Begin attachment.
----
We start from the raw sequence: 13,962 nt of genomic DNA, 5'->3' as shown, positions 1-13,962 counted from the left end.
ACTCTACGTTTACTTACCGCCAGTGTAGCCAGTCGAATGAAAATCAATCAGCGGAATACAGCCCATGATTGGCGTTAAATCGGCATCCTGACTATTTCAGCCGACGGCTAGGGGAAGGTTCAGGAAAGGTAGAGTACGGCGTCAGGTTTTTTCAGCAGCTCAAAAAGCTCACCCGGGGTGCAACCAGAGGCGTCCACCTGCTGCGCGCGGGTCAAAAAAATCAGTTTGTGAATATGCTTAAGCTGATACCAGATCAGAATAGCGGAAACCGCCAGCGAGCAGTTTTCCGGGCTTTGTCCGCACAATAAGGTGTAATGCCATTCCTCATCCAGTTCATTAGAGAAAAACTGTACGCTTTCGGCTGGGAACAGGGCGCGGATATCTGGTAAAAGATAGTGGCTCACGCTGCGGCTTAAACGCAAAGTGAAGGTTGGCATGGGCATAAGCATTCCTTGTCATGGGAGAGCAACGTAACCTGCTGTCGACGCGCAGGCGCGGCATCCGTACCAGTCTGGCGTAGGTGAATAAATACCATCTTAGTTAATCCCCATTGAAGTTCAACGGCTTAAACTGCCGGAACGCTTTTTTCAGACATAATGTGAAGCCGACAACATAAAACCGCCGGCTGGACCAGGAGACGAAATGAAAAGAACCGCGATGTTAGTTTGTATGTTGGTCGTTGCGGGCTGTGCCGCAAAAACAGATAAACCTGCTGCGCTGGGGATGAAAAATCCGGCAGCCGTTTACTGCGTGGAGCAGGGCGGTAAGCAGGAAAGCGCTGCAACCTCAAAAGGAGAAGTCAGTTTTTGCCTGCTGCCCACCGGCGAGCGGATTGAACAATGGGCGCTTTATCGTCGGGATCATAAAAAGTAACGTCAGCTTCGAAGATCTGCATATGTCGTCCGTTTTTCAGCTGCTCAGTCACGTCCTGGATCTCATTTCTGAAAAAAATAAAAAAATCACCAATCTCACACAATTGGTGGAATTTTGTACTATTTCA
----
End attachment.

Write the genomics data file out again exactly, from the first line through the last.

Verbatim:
We start from the raw sequence: 13,962 nt of genomic DNA, 5'->3' as shown, positions 1-13,962 counted from the left end.
ACTCTACGTTTACTTACCGCCAGTGTAGCCAGTCGAATGAAAATCAATCAGCGGAATACAGCCCATGATTGGCGTTAAATCGGCATCCTGACTATTTCAGCCGACGGCTAGGGGAAGGTTCAGGAAAGGTAGAGTACGGCGTCAGGTTTTTTCAGCAGCTCAAAAAGCTCACCCGGGGTGCAACCAGAGGCGTCCACCTGCTGCGCGCGGGTCAAAAAAATCAGTTTGTGAATATGCTTAAGCTGATACCAGATCAGAATAGCGGAAACCGCCAGCGAGCAGTTTTCCGGGCTTTGTCCGCACAATAAGGTGTAATGCCATTCCTCATCCAGTTCATTAGAGAAAAACTGTACGCTTTCGGCTGGGAACAGGGCGCGGATATCTGGTAAAAGATAGTGGCTCACGCTGCGGCTTAAACGCAAAGTGAAGGTTGGCATGGGCATAAGCATTCCTTGTCATGGGAGAGCAACGTAACCTGCTGTCGACGCGCAGGCGCGGCATCCGTACCAGTCTGGCGTAGGTGAATAAATACCATCTTAGTTAATCCCCATTGAAGTTCAACGGCTTAAACTGCCGGAACGCTTTTTTCAGACATAATGTGAAGCCGACAACATAAAACCGCCGGCTGGACCAGGAGACGAAATGAAAAGAACCGCGATGTTAGTTTGTATGTTGGTCGTTGCGGGCTGTGCCGCAAAAACAGATAAACCTGCTGCGCTGGGGATGAAAAATCCGGCAGCCGTTTACTGCGTGGAGCAGGGCGGTAAGCAGGAAAGCGCTGCAACCTCAAAAGGAGAAGTCAGTTTTTGCCTGCTGCCCACCGGCGAGCGGATTGAACAATGGGCGCTTTATCGTCGGGATCATAAAAAGTAACGTCAGCTTCGAAGATCTGCATATGTCGTCCGTTTTTCAGCTGCTCAGTCACGTCCTGGATCTCATTTCTGAAAAAAATAAAAAAATCACCAATCTCACACAATTGGTGGAATTTTGTACTATTTCA